A Supposedly Fun Thing I’ll Never Do Again: Essays and Arguments
By David Foster Wallace
⭐️⭐️⭐️⭐️ Book 61/100 Pages 353
If you’ve never read David Foster Wallace and don’t want to tackle the enormity that is Infinite Jest, this is a great introduction. Seven essays on a variety of subjects including tennis, cruise ships, television, and even David Lynch. Even if you aren’t familiar or interested in these topics, he describes and examines them that keep your interest. (I’m barely know anything about tennis and two of the essays feature the sport and I found them quite entertaining).
The titular story is worth the read alone, DFW goes on a cruise and finds that “there is something about a mass-market luxury cruise that’s unbearably sad”. It deals with a lot of his personal introspection on the ship while describing various acquaintances on board with him whom he interacts with. All of the essays are entertaining, intellectual, strange, ordinary, and just plain human.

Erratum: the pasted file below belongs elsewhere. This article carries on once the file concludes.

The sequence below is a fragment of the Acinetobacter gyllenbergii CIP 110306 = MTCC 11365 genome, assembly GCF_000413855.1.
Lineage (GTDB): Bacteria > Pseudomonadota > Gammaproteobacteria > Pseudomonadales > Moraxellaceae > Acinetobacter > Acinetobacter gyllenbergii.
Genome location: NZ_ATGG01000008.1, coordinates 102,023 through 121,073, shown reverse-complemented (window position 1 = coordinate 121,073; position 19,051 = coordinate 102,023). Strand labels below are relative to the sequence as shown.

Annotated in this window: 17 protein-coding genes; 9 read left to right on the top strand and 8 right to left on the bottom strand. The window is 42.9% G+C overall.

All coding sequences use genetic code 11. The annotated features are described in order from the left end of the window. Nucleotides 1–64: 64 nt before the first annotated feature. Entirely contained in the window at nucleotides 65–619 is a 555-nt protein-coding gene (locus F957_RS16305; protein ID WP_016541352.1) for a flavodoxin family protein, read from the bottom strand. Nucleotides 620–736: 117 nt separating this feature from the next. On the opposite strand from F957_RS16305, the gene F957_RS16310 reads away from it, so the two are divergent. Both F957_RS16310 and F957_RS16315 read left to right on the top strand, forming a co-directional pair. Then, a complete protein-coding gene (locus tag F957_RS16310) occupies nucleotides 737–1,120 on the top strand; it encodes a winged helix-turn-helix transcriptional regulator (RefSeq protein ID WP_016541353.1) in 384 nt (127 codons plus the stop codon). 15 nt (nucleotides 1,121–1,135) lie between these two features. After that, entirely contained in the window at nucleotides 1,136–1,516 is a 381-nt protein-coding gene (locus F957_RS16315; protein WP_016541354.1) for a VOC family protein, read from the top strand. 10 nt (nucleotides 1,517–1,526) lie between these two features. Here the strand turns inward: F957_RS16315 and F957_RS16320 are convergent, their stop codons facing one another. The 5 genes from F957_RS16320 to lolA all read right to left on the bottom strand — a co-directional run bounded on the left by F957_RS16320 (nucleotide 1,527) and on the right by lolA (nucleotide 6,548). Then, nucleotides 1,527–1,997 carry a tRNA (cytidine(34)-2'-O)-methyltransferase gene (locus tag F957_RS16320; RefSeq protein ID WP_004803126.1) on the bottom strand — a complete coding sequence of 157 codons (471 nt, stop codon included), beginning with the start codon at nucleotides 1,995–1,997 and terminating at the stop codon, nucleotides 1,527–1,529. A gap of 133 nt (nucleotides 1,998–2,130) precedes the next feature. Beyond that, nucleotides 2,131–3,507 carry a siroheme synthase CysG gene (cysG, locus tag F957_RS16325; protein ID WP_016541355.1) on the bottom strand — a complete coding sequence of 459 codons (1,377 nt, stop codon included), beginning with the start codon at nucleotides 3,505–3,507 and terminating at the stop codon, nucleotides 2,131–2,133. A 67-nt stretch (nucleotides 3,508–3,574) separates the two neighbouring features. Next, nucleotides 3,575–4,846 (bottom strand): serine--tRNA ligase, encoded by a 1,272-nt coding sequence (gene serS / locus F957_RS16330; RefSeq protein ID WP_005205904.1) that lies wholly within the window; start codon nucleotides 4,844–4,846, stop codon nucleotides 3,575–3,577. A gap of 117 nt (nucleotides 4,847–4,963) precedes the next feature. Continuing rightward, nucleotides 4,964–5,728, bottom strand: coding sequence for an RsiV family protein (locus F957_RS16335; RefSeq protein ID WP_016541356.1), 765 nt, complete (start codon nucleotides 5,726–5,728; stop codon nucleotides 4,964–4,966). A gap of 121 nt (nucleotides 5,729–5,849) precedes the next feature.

DFW gives unique interpretations of experiences that would otherwise seem mundane. His writing elevates the dull rudderlessness of our realities and gives us an outpouring of sincerity and creative temperament by elevating these tedious everyday realities we face.